ME. After a whole bunch of end of school craziness, I’m finally back, crafting, and businessing. On Sunday I went to my good friend Annie’s house and we did a sweet photo shoot of 22 crochet hooks and some honey dippers.
I’ll post the group photos here of both hooks and dippers but you’ll have to check out Furls for the individual shots.
So these beauts made of live oak, water oak, and redbud (from left to right) and are made to the same exacting standards of super smoothness and food and organic friendliness as usual. The REALLY exciting thing about these dippers is that they come from a wonderful wood vendor in Katy, Texas who practices sustainable collecting of naturally fallen trees. SO THESE PUPPIES ARE RECLAIMED AND UPCYCLED, which always makes me feel good. On the other hand, these crochet hooks come from a variety of exotic and tropical locations.
We got some Ebony from Gabon, Cocobolo from Mexico, Tulipwood from Brazil, Black and White Ebony from Laos, and Cherry Burl from Northwest USA. These guys have obviously been keeping me busy for quite some time, but I’m able now to rocket out quite a few in a day.
Since I was worried about making so many crochet hooks from tropical woods, which I know are a VERY finite resource, I wanted to make this process resource-positive. So for every crochet hook that is purchased, we donate money to ensure the planting of one tree in a tropical rainforest in Southeast-Asia. Since one hook uses much less wood than one tree, this should be very good for strengthening our global environment! (which makes me happy)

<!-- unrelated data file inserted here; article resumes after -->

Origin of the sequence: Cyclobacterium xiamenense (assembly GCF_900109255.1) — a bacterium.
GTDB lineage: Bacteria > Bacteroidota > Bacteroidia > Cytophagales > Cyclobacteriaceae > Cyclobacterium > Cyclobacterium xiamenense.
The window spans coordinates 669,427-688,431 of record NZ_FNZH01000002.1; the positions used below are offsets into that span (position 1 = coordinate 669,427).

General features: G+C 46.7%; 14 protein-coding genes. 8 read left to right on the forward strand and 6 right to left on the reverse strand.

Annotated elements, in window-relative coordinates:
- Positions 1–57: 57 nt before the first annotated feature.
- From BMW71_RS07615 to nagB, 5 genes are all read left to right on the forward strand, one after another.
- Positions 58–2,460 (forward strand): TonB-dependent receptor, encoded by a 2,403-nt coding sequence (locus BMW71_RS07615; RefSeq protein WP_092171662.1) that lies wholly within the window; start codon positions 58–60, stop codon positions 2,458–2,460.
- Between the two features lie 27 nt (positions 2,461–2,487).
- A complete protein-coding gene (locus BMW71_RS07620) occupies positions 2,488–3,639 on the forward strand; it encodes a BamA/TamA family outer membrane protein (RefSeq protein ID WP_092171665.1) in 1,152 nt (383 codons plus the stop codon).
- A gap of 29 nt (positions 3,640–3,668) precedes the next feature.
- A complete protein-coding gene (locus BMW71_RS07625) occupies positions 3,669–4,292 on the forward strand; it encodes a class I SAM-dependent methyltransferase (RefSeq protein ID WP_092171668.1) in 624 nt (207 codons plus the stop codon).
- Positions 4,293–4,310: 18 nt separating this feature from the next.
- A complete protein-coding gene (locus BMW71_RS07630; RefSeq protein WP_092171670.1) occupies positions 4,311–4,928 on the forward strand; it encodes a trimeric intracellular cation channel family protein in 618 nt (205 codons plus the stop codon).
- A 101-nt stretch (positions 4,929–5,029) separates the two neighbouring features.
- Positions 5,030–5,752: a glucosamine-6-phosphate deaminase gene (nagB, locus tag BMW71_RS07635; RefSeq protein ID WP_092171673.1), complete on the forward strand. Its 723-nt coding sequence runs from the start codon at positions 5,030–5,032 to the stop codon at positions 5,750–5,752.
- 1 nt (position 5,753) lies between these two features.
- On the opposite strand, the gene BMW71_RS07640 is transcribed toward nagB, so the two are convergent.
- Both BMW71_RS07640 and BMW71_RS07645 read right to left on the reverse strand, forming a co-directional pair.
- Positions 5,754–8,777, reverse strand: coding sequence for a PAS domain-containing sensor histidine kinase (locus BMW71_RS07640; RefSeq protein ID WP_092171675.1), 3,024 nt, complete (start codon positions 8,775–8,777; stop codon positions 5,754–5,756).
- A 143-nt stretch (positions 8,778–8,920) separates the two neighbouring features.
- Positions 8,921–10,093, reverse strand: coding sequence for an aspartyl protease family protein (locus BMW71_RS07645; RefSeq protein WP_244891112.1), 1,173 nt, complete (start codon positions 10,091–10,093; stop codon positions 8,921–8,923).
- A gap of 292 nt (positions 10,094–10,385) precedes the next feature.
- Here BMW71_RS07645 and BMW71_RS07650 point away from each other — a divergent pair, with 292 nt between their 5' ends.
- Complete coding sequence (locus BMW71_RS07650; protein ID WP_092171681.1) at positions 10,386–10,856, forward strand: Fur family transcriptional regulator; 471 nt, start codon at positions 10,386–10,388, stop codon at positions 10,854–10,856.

They come in quite a variety of shapes and sizes, from 3.5mm to 8mm hooks and from 4.25” to 5.5” long and, as Annie captured, the range of colors is wonderful! The idea behind the design is that conventional crochet hooks cause quite a bit of wrist stress and hand tensions BECAUSE the bodies are so thing that you have to over flex the muscles and tendons that control your upper knuckles. Hence the chubby teardrop shape of these curvaceous bodies, which allow your hand to grasp comfortably without over-flexion. Also, the ornamentation on the tail is designed to allow a resting place for the pinky and ring finger, which on a conventional hook often are left “hanging loose” and can cause knuckle stiffness.
All of these have been posted up here and are ready for shipping! SPEAKING OF, I finally have to time to mail a crochet hook to a very good friend of mine DAINTYLOOPS. I’m hoping that she likes it and hope to be posting again soon! (All photos by Annie Melton)
Oh yes, the sweet comfort of domestic hardwoods. This little guy was rescued from an enormous hackberry log that was felled on a construction site a couple months ago.
He’s been repurposed as a teeny but resilient workhorse; despite his small stature and gentile appearance he can scoop the toughest of grains and most frozen ice cream (imagine the love child of a Mini Cooper and a Ford F-350).